The index for Victorian Radicals has no entry for Christina Rossetti, however, despite Gabriel’s having originally invited his younger sister to join the literary club that would morph into the PRB and his publishing several of her poems—first anonymously and then under a pseudonym—in three of The Germ’s four issues. When not yet eighteen, she agreed to marry another Pre-Raphaelite painter, James Collinson, though the engagement was broken off two years later, apparently on the grounds of religious difference. (Unlike Christina, James was a Catholic.) She also modeled for the Virgin Mary in two of Gabriel’s early canvases and—more surprisingly—for the face of Christ in Hunt’s much-reproduced picture The Light of the World (1851–1853), as well as the figure of a fallen woman covering her face in shame in a pen-and-ink drawing by Gabriel. In her early twenties, Christina herself studied art, presumably with the hope of teaching drawing at a day school she had recently opened with her mother. Though that prospect never materialized, she continued to produce small emblematic drawings for her own purposes, adding such “scratches,” as she called them, to both her manuscripts and printed books.
Several of the Pre-Raphaelites, including Gabriel, provided images to accompany her early poems; Hughes painted two pictures inspired by her work and went on to illustrate her books for children; Julia Margaret Cameron and Charles Dodgson (better known as Lewis Carroll) each inscribed a photograph with a quotation from her verse. A few years before her death in 1894, the Belgian Symbolist Fernand Khnopff borrowed her words to title two haunting images, Who Shall Deliver Me? and I Lock My Door Upon Myself; the latter was exhibited in London and in turn prompted Edward Hughes (nephew of Arthur) to substitute a brief quotation from another of her poems for the title of his own Christina-haunted picture, “Oh what’s that in the hollow, so pale I quake to follow?”/“Oh that’s a thin dead body which waits the eternal term.”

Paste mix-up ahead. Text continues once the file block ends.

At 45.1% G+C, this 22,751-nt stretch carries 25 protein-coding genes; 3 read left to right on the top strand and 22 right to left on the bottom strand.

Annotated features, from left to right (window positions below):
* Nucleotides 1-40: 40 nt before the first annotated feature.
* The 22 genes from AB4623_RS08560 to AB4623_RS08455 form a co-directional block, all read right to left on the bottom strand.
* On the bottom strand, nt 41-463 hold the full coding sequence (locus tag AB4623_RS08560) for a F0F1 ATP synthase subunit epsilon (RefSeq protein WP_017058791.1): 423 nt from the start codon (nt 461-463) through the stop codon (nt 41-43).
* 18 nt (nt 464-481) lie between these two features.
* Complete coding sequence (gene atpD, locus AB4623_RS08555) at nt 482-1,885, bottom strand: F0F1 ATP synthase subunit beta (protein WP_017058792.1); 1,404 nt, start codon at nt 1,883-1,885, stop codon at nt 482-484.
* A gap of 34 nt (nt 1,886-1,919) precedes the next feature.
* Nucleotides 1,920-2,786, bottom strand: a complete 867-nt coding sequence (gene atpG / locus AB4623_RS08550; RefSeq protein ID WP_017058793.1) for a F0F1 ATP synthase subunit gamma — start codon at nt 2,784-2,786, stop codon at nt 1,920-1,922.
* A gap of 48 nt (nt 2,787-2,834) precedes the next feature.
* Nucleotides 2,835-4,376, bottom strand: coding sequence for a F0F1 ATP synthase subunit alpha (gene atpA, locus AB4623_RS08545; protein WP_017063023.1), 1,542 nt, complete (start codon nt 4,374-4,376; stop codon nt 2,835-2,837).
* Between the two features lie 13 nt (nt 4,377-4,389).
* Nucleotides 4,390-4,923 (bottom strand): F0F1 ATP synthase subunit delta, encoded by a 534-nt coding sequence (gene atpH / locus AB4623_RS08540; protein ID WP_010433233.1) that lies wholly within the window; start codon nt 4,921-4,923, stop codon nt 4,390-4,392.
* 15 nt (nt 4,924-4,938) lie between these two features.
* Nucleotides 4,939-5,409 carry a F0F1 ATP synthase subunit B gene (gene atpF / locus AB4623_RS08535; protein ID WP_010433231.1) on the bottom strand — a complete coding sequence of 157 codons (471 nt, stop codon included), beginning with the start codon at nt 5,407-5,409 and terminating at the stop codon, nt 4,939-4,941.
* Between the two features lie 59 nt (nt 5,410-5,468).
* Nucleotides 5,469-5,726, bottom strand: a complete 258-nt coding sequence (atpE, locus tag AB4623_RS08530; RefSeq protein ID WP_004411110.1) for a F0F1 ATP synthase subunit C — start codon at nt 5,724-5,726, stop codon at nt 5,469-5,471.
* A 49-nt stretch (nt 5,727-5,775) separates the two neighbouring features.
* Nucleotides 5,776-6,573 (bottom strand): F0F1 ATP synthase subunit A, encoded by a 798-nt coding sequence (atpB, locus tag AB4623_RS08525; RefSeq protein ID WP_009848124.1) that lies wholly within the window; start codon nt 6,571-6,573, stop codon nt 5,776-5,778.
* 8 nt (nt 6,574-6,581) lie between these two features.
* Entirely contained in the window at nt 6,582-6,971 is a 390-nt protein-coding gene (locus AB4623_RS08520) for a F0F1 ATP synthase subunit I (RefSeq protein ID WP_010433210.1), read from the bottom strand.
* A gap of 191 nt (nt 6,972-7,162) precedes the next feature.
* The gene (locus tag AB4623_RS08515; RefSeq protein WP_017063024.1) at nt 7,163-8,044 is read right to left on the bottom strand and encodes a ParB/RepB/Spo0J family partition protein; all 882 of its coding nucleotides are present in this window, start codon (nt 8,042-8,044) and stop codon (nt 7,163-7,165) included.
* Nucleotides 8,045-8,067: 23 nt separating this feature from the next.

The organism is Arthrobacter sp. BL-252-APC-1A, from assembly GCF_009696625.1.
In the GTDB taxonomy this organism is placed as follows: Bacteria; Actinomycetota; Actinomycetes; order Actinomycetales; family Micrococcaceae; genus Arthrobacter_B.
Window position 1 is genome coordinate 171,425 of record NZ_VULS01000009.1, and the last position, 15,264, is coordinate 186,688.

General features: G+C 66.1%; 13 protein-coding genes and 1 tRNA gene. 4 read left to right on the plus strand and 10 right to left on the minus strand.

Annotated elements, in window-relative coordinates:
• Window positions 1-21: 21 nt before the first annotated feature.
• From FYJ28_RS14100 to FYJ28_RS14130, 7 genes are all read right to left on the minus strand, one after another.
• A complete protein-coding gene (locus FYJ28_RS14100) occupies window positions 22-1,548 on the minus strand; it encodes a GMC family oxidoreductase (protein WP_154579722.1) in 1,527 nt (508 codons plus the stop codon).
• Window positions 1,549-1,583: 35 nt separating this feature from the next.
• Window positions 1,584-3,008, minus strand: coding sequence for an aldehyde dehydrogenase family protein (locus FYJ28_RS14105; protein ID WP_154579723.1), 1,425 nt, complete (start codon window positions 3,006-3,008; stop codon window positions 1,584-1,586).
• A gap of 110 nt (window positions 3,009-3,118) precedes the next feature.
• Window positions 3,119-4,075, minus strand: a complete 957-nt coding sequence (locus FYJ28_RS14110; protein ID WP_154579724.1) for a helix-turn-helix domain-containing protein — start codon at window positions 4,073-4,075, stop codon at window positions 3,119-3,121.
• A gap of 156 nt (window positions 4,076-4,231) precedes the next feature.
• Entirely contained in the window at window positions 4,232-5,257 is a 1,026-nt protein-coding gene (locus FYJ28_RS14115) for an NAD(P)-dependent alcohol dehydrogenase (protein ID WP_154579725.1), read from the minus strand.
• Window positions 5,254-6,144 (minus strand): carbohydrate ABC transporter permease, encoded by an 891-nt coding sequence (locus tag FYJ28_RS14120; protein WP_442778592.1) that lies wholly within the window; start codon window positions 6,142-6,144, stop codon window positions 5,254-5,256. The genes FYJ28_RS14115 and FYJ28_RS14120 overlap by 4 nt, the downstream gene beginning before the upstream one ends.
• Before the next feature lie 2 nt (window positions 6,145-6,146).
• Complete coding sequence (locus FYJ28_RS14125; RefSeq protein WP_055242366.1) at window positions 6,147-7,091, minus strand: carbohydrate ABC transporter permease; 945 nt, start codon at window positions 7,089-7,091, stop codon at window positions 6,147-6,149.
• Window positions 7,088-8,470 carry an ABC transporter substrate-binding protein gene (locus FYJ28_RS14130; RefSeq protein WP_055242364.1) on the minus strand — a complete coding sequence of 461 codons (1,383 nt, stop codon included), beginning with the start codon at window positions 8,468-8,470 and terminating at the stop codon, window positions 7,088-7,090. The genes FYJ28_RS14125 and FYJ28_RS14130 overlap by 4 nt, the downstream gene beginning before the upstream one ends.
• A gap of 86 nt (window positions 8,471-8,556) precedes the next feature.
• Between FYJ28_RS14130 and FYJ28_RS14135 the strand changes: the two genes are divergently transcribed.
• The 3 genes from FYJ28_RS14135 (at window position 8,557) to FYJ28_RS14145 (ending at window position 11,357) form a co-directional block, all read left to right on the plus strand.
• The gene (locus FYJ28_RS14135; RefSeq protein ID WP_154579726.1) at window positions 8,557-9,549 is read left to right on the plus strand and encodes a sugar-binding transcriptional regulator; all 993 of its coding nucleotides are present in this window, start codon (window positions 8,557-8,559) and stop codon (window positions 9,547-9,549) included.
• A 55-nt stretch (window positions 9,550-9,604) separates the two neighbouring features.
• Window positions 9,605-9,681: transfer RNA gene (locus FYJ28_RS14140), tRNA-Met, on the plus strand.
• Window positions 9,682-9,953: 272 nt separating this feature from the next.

The editors of Christina Rossetti: Poetry in Art—which is advertised as the first book to bring this material together—are surely right to argue that she composed her work in an atmosphere saturated with visual art. But unlike her brother, Christina appears never to have breathed easily in that air. A profoundly committed Christian, as Gabriel was not, and a finer poet, she nonetheless lacked what might be called his incarnational aesthetic. “I am afraid you find art interfere[s] with the legitimate exercise of anguish,” an exasperated Gabriel was already complaining when she was still in her early twenties, after she refused his offer to teach her. But the conflict between anguish and art—visual art, at least—only intensified with her growing asceticism. She didn’t reject images, obviously, but the evidence suggests that she grew increasingly wary of their appeal.